DScotland45.250.1 CItaly58.368.2 ANorway66.879.7 Group avg.—78.6 Japan98.389.3 Brazil96.089.7 Australia95.390.2 BSpain74.380.3 Canada91.289.5 Netherlands89.488.7 Group avg.—78.9 South Africa23.758.2 groupteamMAKE ROUND OF 16SPI Rating It was fitting that Didier Deschamps drew the first lottery ball for the 2019 Women’s World Cup, which placed France in Group A. He’s lifted the FIFA World Cup trophy for France on two occasions, as team captain in 1998 and as team manager of France’s men’s team in 2018. But what first felt poetic felt anything but by the time the rest of Group A had been fleshed out: He couldn’t have known it ahead of time, but Deschamps had doomed his beloved French to the dreaded group of death.Joining the French in Group A are Norway and South Korea — each ranked in the FIFA top 15 — and Nigeria, three-time defending champion of the Africa Women Cup of Nations. According to our Soccer Power Index (SPI), the French are the second best team in the world at the moment,1FIFA has them ranked third. ranked behind tournament favorites the United States.Host nations have never failed to advance to the knockout stages of the Women’s World Cup, and the French roster, led by creative midfielder Eugenie Le Sommer, will be full of class. The French will almost certainly make it out of the group stage and challenge for the hardware next summer. Our projections give them a 94.9 percent chance of advancing past the group stage, which is the second lowest number of any top team in a group. (Only Canada at 91.2 percent is lower.) Ballon d’Or winner Ada Hegerberg’s absence from the Norwegian team will make it less a threat to France’s chances of finishing at the top of the group — but playing in the group of death will ensure France’s path isn’t an easy one. Chile22.343.8 Germany95.292.6 China78.283.2 Sweden93.283.1 Group avg.—69.3 South Korea72.181.9 Group avg.—75.3 Cameroon24.957.7 Group avg.—65.1 United States99.896.4 The hardest (and easiest) groups in the Women’s World CupEach team’s chance of advancing to the Round of 16 and each group’s average Soccer Power Index* rating FThailand38.053.8 Nigeria37.767.7 Jamaica22.053.3 France94.9%93.4 England98.787.9 * FiveThirtyEight’s measure of team strength on a scale of 0-100. Argentina14.732.9 Despite underperforming at the youth level, the U.S. still boasts the best senior-level women’s soccer team on the planet.2Both our SPI and FIFA put the Americans in the top spot. The Americans have won the most World Cups (three), and they’ve played in the past two finals, but they’ve never repeated as champions.3Only Germany has done so — it won the championship in 2003 and 2007. That could change this year, as they’ve been drawn into Group F with Sweden, Thailand and Chile. According to our SPI, it’s the second-easiest of the six groups. At 99.8 percent, the Americans have the highest chance of advancing to the Round of 16 of any of the 24 teams in the tournament.The Swedes are always strong at the World Cup — they’ve finished in third place twice and were runners-up in 2003 — but the same cannot be said for the other two teams: Thailand didn’t advance out of the group stage in its first World Cup appearance at Canada 2015, and Chile is making its first ever World Cup appearance. If U.S. stars like captain Carli Lloyd, Alex Morgan and Megan Rapinoe bring their goal-scoring boots to France next summer, fledgling teams like Thailand and Chile will be in a world of trouble.The weakest group in terms of average SPI is Group D, which contains England, Japan, Scotland and Argentina. England and Japan are two of the best teams in the tournament,4According to both our SPI and FIFA’s rankings. but Scotland and Argentina5Unlike their male counterparts, the Argentina women’s team is without a Lionel Messi. are two of the weakest. SPI has them ranked as the third-worst and worst teams in the tournament, respectively.That said, Group D still promises to be interesting: England will get the chance to avenge its semifinal loss to Japan at Canada 2015, and Scotland will get the chance to spoil the plans of its neighbors to the south. If the feelings of the England squad reflect those of its star winger Karen Carney, they won’t be looking forward to playing their rivals.“I wouldn’t want them,” Carney told BBC Radio 5. “It’s good to have the rivalry, but you want to win the group. They’d have a lot of fans coming over, and the rivalry can be a leveler.”The Scots better hope that’s true — the last time they played England in a major tournament, they lost 6-0. But even if they do get shellacked again, Scottish women will be able to say something Scottish men haven’t been able to say for two decades: They played at the World Cup. ENew Zealand69.779.5 Group avg.—80.7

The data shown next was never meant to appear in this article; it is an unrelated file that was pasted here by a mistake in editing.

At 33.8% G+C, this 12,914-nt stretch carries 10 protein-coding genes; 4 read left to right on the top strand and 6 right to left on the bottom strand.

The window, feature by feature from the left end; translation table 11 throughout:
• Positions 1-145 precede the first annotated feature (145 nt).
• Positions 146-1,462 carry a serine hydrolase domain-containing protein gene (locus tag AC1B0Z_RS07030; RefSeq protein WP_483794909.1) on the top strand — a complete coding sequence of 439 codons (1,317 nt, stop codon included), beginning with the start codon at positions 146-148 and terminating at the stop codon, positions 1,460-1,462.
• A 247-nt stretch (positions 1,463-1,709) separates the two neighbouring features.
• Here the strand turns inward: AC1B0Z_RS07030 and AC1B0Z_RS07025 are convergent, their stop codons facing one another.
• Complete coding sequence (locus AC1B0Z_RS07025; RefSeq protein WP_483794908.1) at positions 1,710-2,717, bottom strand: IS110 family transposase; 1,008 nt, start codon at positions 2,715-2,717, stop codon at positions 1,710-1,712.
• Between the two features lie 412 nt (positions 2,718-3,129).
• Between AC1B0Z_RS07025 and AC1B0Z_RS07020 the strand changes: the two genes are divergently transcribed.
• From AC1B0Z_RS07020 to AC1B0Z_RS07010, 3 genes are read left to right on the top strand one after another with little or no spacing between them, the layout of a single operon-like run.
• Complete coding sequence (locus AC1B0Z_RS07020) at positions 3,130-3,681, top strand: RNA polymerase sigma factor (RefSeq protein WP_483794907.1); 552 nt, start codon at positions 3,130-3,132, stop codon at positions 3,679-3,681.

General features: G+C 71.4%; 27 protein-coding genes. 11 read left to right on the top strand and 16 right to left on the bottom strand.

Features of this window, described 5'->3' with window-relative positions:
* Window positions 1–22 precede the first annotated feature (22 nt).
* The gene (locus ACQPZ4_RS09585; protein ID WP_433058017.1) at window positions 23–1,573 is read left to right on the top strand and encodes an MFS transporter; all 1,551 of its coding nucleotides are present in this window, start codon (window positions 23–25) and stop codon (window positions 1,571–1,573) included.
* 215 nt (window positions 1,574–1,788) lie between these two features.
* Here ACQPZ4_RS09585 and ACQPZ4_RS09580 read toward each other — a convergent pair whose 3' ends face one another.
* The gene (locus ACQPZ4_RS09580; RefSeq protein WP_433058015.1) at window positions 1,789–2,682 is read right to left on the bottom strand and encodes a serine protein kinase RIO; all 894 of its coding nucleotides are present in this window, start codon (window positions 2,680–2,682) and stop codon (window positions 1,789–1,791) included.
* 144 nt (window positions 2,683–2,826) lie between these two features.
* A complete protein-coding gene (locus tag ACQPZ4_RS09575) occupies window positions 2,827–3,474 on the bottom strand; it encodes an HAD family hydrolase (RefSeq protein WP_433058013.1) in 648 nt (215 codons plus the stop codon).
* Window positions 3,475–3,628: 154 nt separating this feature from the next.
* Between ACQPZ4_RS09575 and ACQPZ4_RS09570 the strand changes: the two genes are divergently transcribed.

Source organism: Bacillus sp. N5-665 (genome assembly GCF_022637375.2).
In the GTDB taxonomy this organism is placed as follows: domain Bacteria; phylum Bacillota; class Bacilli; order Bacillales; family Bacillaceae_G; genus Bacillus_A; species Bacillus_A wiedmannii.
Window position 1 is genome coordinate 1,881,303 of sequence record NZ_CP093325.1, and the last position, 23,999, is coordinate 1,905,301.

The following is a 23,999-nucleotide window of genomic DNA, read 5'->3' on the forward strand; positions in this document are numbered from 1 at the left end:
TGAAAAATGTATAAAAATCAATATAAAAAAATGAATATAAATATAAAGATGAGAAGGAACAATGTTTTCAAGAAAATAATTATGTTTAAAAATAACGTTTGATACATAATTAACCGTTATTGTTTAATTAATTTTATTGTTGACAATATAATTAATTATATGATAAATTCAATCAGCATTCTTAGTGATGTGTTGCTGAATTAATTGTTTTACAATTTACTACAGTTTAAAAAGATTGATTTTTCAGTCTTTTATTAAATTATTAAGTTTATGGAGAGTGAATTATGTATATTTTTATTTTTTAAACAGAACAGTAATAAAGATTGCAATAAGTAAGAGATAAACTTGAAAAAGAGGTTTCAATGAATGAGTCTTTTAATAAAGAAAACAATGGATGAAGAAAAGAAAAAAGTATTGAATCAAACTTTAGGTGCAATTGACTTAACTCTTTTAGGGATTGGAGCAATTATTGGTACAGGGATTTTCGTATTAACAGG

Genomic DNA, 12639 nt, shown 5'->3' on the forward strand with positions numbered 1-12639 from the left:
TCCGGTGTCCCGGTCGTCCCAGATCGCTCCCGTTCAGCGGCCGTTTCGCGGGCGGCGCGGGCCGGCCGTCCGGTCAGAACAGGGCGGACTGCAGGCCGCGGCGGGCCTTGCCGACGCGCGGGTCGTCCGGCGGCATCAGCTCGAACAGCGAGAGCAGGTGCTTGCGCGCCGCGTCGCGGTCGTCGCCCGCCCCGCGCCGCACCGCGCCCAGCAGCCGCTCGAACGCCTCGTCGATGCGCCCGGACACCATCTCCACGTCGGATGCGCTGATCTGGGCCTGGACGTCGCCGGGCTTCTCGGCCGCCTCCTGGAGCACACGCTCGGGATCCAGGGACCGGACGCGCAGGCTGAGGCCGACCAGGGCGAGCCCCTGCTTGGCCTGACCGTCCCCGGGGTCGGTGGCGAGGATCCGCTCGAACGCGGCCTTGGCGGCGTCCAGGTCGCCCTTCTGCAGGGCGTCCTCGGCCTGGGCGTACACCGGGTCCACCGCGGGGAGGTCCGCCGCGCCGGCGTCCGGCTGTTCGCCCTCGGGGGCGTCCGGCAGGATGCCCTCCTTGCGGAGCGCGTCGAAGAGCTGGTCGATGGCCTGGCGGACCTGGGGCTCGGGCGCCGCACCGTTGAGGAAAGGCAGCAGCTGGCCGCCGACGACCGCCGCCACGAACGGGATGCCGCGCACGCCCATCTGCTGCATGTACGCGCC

Last Friday the International Olympic Committee was in a very tough position — four countries from across the globe were vying for the chance to host the 2016 Summer Olympics. The voters were in a crux, ultimately handed with the decision of whether to give this honor of hosting the Olympics to the same typical economic power or to take a chance with a spectacular, albeit unproven city. That city was Rio de Janeiro and it really didn’t matter who was up against it in the voting.It just so happened that Tokyo, Madrid, and our beloved Chicago were the three other cities seeking the same spot. One could argue that Madrid couldn’t happen because London, a European city, was already hosting the 2012 Olympics. Similarly, Tokyo was a long shot not only because the city already got its chance to host the games (1964) but also because the recent Olympic spectacle that occurred right next to it in Beijing.Dismissing Chicago as the host city is a more difficult task. First of all, the United States hosted the Olympic summer events four times in the past 100 years. Also, it just wasn’t the right time for the United States to hold an international event of this caliber. Hosting the Olympics in Chicago was so filled with qualms that even the powerful triumvirate of Oprah, Barack, and Michelle couldn’t help out in the end.Rio, though, deserved to win and the decision to choose them as the host was the right one.On a small scale, it was about how Brazil really deserved to host an Olympic event. Try as they might (and they already tried four times to host it), it just seemed like the international community harshly dismissed Brazil time and time again. The advancements and triumphs the country of Brazil had in the past few decades more than show just how ready it was for this.And of course on a much bigger scale, one must bring up the point that in the more than one hundred years of the modern Olympics’ games, South America has hosted them exactly zero times. This crucial decision not only marks an acceptance of this continent and brings it into the international fold, but also gives much needed hope to Africa, the other continent that has yet to host.Rio was the right host. It just couldn’t be denied much longer and it truly deserved hosting, even if that means it would trample over our city. Everyone has known that in their heart, perhaps for years, and the IOC ended up doing the right thing. Finally.